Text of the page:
An Italian accountant whose son bought her a raffle ticket as a Christmas present won a Pablo Picasso oil painting valued at €1m ($1.1m) in a charity draw on Wednesday. Organizers valued the painting, Nature Morte, or Still Life, as being worth $1.1m. The 51,140 tickets sold online for €100 ($109) each. Proceeds are going to provide water for villagers in Madagascar and Cameroon.
The Italian government has announced measures to ease the country’s lockdown as the country appears to be regaining control from the coronavirus pandemic. Italian authorities reported 260 deaths linked to COVID-19 on Sunday, the fewest daily deaths since 14 March. Prime Minister Giuseppe Conte announced that manufacturing and construction companies would be able to resume business from Monday 4 May, with retail trade reopening a fortnight later on 18 May.
Coronavirus has killed more people in Italy than in any other country, after deaths there rose by 427 in a day. The number of deaths now stands at 3,405, which is more than in China where the virus originated last year. A lockdown imposed on 12 March in Italy has been extended beyond the original 25 March end date. Nearly all Italians have been told to stay at home.
Italy has recorded 368 new coronavirus deaths – its largest number of fatalities in a day since the start of the outbreak. A total of 1,809 people with COVID-19 have now died in the country, which is the hardest-hit by the virus in Europe, as the number of cases rose to more than 24,700. It comes after Spain saw its number of coronavirus deaths more than double in a day to 288.
At least 631 people have now died from coronavirus in Italy – an increase of 168 in a single day. The 36% rise is the biggest since the COVID-19 contagion first came to light there on 21 February. Almost a thousand extra cases of coronavirus were recorded in 24 hours – reaching 10,149. The head of the country’s civil protection agency said 877 people were in intensive care – up from 733 on Monday.
Italy will be placed on lockdown amid the ongoing spread of coronavirus, the country’s prime minister said. That’s a massive expansion of yesterday’s lockdown order for Lombardy, a large region in northern Italy that includes Venice and Milan. People are no longer allowed to assemble in public; movie theaters, gyms, and pubs will be closed; and sporting events, funerals, and weddings will be canceled.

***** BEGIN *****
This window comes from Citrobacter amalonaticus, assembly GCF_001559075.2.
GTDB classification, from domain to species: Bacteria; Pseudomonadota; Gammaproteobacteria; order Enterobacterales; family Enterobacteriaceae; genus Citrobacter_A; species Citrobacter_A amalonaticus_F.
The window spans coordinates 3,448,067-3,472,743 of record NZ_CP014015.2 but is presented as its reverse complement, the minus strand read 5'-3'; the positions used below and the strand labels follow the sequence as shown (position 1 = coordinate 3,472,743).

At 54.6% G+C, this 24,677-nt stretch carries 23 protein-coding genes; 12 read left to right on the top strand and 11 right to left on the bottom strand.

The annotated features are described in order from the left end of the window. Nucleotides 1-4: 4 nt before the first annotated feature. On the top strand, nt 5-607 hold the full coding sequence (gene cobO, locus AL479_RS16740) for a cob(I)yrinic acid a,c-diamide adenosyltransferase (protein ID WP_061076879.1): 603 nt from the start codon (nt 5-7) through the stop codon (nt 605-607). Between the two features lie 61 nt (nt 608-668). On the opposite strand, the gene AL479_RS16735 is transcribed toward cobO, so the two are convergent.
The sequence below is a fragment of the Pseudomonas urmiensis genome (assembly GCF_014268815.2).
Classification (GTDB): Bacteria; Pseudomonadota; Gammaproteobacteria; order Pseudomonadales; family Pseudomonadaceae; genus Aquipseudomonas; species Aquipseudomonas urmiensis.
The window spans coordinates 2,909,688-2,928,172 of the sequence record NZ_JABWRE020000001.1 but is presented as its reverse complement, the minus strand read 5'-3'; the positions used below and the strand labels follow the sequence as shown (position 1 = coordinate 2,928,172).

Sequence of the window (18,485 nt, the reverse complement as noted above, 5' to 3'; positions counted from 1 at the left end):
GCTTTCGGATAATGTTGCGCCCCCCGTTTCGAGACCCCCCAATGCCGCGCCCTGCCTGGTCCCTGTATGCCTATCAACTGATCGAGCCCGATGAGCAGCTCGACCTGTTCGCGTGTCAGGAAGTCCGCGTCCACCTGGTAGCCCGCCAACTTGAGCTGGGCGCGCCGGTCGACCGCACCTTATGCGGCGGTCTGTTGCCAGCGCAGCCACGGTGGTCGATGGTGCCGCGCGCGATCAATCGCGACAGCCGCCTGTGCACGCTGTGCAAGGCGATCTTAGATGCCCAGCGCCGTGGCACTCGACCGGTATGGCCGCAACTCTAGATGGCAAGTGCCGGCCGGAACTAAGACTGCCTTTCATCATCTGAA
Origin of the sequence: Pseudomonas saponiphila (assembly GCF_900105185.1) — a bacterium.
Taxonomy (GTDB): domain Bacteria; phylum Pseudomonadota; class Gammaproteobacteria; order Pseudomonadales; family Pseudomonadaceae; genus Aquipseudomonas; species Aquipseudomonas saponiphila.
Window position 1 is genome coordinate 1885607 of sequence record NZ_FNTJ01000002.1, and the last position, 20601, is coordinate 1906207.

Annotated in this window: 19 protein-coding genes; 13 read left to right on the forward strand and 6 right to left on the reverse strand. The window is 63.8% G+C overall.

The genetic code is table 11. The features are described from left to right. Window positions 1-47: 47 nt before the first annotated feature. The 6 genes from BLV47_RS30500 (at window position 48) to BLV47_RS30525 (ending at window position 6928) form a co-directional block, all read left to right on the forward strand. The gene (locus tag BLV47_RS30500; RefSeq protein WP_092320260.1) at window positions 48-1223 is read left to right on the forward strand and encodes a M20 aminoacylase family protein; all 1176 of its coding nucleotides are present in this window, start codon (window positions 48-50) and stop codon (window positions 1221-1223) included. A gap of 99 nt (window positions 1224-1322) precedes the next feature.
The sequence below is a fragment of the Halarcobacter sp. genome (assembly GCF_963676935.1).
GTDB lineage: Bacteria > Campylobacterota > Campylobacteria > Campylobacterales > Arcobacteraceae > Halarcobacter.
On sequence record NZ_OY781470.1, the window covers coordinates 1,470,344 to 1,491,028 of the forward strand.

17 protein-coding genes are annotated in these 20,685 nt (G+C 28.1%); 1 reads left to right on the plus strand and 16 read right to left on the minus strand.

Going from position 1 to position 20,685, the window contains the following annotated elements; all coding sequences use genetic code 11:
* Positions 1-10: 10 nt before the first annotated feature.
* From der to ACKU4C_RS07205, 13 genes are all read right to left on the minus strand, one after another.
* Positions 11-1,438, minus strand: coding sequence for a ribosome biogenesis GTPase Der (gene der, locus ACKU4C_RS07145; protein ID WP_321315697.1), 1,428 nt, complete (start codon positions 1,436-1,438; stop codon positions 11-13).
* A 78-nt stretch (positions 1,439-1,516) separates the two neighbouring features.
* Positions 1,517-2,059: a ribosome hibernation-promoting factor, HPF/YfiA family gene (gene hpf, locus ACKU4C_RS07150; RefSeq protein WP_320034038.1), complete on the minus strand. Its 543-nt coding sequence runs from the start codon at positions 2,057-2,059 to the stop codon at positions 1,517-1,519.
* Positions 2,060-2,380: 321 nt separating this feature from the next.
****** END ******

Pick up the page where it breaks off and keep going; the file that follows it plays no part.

Italy is shutting all schools and universities in an effort to stop the spread of coronavirus. Italian authorities say 107 people have died and 3,089 have been infected, making it by some distance the worst-affected European nation. Announcing the move, Prime Minister Giuseppe Conte said the country’s health service risked being overwhelmed. All sports events will also be played behind closed doors until 3 April.
The leader of Italy’s popular populist party, Senator Matteo Salvini, has lost his legal immunity from a criminal investigation and potential trial over his 2019 treatment of a group of migrants. Salvini was accused of abusing his powers last July, when as interior minister he prevented 131 migrants from disembarking an Italian coastguard boat at the port of Catania, Sicily, as he waited for European Union states to agree to take them in.
Two people died and dozens were injured after a high-speed train derailed in Italy’s Lodi province early on Thursday morning, Italian authorities said. The crash happened in the town of Casalpusterlengo, some 30 miles southeast of Milan in the north of the country. The train’s two conductors were killed and 28 people were injured, according to the Italian fire brigade.
Around 54,000 people were evacuated from an Italian city as experts worked to defuse a British Second World War bomb, authorities have said. The evacuation in the southern Italian city of Brindisi on Sunday saw more than 60% of the city’s residents forced to vacate a “red zone” in a radius of 1,617 meters (5,305ft) from where the bomb was found.